Unions put up roadblocks for bills that could have freed up more money for Illinois classrooms, expanded opportunities for Illinois health care workers and ensured police officers are subject to better accountability under state law.
If the Illinois General Assembly wants to see true police reforms, it must first change the state law that gives police union contracts more power than public laws and regulations. Without that change, reforms become empty intentions.
Lame duck session was busy even when House Democrats weren’t focused on replacing Mike Madigan as speaker. Gov. J.B. Pritzker’s small business tax hike died as 23 bills were passed, including one making Chicago’s pension woes worse.
Amid nationwide calls to defund the police, voters in DuPage County can make their voices heard by voting on two advisory referendums.
A police union contract that protects deviant officers while muzzling those who wish to serve honorably is one set up to fail the public.
While Illinois law explicitly states union contracts trump all other state laws, the Illinois Supreme Court ruled a police contract allowing the destruction of disciplinarily records defies public policy and cannot be enforced.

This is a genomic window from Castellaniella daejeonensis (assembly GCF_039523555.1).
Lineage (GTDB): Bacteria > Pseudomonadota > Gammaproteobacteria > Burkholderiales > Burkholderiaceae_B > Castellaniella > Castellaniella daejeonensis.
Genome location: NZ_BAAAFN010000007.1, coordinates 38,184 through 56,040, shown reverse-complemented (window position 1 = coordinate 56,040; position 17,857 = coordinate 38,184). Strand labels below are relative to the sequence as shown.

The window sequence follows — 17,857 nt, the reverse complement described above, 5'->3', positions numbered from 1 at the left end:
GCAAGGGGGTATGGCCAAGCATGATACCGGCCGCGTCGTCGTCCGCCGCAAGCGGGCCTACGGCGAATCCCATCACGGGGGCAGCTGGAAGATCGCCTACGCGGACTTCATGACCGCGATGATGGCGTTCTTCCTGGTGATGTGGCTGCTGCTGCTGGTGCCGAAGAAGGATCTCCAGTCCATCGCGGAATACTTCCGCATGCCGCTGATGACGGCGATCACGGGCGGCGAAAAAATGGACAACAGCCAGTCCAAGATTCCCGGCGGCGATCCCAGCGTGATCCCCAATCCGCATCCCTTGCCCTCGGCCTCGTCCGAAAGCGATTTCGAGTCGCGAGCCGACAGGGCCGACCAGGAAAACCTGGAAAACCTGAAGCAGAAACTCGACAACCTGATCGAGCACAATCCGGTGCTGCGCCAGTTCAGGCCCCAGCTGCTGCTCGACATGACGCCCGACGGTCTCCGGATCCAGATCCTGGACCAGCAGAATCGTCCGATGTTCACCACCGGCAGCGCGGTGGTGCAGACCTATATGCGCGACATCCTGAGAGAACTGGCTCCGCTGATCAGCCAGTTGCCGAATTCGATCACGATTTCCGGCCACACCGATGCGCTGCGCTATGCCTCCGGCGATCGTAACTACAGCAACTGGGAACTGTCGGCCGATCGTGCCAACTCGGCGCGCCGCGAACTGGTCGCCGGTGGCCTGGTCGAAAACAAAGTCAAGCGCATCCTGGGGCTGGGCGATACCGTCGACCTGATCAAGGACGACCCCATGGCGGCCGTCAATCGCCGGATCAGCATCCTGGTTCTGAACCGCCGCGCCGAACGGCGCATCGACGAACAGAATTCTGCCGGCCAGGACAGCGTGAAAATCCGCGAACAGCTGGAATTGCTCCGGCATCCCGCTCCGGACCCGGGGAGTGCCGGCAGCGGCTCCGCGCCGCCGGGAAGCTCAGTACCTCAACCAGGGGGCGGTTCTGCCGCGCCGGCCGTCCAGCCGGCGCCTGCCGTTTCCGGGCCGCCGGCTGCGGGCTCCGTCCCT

Illinois lawmakers cannot afford to delay action in the wake of George Floyd’s death.
This latest amount broke the previous city payout record of $25 million for a wrongful conviction suit in 2012.
The city’s police department has gone over budget for overtime every year for the past six years, costing Chicago taxpayers $575 million in spending for overtime pay.
The city of Chicago paid over $146 million in police misconduct and public safety claims in 2013 and 2014, according to the city inspector general’s report.